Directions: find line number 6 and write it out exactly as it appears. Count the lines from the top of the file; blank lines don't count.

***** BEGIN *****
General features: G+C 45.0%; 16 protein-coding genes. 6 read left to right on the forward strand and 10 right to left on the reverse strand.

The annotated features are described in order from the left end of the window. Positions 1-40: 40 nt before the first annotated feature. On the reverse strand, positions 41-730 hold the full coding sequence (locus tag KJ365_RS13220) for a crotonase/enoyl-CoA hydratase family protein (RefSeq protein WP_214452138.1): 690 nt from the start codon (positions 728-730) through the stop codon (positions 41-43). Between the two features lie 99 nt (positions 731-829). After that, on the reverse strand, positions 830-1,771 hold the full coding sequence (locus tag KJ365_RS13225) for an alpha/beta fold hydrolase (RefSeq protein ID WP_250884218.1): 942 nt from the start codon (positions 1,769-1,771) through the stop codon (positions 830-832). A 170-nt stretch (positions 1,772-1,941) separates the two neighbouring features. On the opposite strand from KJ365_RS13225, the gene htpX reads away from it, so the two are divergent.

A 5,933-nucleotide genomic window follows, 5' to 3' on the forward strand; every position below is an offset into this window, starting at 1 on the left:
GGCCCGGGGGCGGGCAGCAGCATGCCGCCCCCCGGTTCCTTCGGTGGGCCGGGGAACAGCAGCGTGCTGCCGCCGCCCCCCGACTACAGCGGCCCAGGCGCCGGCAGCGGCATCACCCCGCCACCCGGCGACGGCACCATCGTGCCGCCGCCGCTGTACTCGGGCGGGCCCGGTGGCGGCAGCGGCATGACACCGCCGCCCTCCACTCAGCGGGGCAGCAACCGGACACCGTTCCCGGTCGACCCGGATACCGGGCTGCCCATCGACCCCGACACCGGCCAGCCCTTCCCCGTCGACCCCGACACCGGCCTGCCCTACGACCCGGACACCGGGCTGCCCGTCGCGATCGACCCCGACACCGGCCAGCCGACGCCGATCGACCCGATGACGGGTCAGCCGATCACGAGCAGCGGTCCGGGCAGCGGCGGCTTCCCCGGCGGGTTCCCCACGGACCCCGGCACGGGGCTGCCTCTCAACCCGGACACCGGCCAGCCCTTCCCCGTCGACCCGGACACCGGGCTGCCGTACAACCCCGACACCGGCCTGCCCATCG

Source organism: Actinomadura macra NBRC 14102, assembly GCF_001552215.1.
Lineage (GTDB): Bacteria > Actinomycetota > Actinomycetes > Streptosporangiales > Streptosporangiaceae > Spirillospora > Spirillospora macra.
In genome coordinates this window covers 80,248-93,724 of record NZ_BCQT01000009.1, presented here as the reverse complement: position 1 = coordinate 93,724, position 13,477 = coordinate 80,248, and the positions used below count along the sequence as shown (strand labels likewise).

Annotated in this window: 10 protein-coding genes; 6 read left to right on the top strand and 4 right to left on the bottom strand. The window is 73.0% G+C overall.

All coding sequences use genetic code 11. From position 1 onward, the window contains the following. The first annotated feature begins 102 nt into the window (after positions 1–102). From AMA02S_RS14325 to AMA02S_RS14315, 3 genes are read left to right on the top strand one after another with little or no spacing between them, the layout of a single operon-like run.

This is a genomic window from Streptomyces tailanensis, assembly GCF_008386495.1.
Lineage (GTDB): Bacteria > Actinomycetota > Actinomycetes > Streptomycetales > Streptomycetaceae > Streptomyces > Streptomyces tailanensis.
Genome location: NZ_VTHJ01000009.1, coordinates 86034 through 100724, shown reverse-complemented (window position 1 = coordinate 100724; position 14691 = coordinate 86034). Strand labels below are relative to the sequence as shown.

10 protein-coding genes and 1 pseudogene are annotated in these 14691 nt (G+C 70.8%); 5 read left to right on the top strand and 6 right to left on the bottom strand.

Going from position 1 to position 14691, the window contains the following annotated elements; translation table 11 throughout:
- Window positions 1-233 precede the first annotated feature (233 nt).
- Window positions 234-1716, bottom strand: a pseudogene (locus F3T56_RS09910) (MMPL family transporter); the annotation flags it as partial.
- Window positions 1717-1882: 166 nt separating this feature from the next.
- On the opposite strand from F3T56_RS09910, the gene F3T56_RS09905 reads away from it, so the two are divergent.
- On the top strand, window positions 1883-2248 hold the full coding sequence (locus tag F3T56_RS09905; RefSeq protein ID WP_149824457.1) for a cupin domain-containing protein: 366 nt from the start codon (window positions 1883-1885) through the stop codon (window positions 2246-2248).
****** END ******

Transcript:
Lineage (GTDB): Bacteria > Actinomycetota > Actinomycetes > Streptosporangiales > Streptosporangiaceae > Spirillospora > Spirillospora macra.